Representation of fractions


To represent fractions may be necessary quite often inside the computer. For example, it may be needed to represent inside a computer a value like +0.610 or -0.610. To represent signed fractions, it is necessary to assume the binary point just after the MSB in the bit sequence. Such numbers where the binary point is assumed to be at a fixed position in the bit sequence are called fixed-point numbers.

Unsigned fractions will have the assumed binary point at the extreme left. SM,1's complement, and 2's complement fractions will have this imaginary binary point just to the right of the MS bit.

If the imaginary point is at the extreme right, then the number is an integer. If the imaginary binary point is at the extreme left for an unsigned number, the number is an unsigned fraction. If the binary point is to the immediate right of the MS bit, the number is a signed fraction. If the binary point is in the middle of a bit sequence, the number has an integer and a fractional part.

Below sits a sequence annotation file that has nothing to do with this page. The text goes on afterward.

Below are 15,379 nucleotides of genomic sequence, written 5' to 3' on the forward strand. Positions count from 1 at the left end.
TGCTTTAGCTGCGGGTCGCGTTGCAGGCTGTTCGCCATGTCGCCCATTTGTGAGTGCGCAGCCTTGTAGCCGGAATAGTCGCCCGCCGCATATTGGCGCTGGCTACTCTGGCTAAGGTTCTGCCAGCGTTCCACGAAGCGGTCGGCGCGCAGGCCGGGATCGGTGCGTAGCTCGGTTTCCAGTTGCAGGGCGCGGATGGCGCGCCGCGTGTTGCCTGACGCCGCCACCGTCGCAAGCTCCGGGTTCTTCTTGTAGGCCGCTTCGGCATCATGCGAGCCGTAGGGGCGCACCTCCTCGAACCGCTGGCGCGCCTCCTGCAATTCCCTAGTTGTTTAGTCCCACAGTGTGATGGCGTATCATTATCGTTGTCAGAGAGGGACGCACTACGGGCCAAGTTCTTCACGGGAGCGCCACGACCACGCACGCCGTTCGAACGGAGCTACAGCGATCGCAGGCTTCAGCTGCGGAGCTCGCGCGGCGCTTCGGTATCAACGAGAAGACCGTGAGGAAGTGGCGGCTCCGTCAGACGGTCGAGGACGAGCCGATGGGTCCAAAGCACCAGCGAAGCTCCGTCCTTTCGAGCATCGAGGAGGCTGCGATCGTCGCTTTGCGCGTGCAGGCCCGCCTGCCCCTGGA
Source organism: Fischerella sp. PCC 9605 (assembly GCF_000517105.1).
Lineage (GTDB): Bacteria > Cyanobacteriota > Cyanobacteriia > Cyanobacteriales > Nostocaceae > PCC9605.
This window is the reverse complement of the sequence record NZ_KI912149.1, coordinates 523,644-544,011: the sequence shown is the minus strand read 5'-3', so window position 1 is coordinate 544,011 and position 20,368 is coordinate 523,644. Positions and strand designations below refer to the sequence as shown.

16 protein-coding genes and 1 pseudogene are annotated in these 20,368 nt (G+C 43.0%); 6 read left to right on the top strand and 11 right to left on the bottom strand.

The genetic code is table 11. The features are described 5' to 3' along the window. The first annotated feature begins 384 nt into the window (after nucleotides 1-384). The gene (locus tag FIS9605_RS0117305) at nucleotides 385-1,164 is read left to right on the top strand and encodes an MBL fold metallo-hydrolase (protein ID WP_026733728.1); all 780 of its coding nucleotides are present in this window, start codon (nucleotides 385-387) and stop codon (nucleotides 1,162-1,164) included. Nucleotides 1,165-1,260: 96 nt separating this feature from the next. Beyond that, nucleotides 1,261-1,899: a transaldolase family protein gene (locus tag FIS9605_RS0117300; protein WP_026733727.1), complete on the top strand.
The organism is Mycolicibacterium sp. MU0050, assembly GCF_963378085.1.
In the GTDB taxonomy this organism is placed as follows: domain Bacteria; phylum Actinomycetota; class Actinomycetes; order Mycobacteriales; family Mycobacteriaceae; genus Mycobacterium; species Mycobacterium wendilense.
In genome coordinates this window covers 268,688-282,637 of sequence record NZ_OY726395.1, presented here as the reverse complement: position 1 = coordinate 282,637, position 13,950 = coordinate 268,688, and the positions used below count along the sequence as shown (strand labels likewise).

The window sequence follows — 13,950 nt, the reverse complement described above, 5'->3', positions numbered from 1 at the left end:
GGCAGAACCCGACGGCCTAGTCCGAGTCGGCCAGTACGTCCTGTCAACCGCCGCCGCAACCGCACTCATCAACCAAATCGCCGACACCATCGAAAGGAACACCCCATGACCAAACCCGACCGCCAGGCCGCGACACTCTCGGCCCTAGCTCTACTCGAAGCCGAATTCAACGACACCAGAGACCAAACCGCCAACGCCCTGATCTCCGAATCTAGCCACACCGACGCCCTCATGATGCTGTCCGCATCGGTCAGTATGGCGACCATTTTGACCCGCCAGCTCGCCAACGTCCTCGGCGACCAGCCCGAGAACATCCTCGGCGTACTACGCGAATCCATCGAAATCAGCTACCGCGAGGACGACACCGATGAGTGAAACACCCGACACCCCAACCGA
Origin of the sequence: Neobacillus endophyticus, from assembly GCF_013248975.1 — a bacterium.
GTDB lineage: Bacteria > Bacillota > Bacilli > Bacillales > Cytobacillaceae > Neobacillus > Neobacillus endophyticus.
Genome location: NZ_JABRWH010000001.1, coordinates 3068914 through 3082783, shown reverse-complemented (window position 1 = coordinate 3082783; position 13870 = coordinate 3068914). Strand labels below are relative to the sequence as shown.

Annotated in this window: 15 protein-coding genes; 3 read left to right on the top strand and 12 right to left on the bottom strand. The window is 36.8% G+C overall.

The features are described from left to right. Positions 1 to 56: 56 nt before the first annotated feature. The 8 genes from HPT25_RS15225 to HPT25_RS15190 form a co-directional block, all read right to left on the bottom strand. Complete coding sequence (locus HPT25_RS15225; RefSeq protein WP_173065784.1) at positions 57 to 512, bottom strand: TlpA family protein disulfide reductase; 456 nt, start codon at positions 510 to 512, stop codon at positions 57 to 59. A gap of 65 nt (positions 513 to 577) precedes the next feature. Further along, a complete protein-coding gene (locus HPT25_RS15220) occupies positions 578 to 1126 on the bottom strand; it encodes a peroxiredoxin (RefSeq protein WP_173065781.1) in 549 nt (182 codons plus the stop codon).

Let us discuss on 2’s complement fractions. As an example, the value of 1 001, if the interpretation is that it is a 2's complement fraction will be as follows - It is 1.001 assuming the binary point after the MS bit. As the MS bit is 1, it is a negative number. Then the remaining bits do not specify the magnitude directly. The 2's complement of 1 001 is 0110+ 1 = 0 111. This is a positive fraction with the value 1 × 2−1 +1 × 2−2 +1 × 2−3 =0.5 + 0.25 + 0.125 = 0.875 decimal. Thus, -0.875 is the value of 1001.

If the word size is n bits, the smallest magnitude non-zero fraction that can be represented is 2(n-1). A table of word size and the smallest magnitude fraction that can be represented as shown in the following.

Word size
Smallest magnitude 2 's complement fraction
±0.5 × 10-9

The minimum word size has to be 8 bits to represent the number -0.0123 somewhat accurately. The accuracy is very much improved if the word size is further increased.

Published on 03-Jan-2019 16:06:16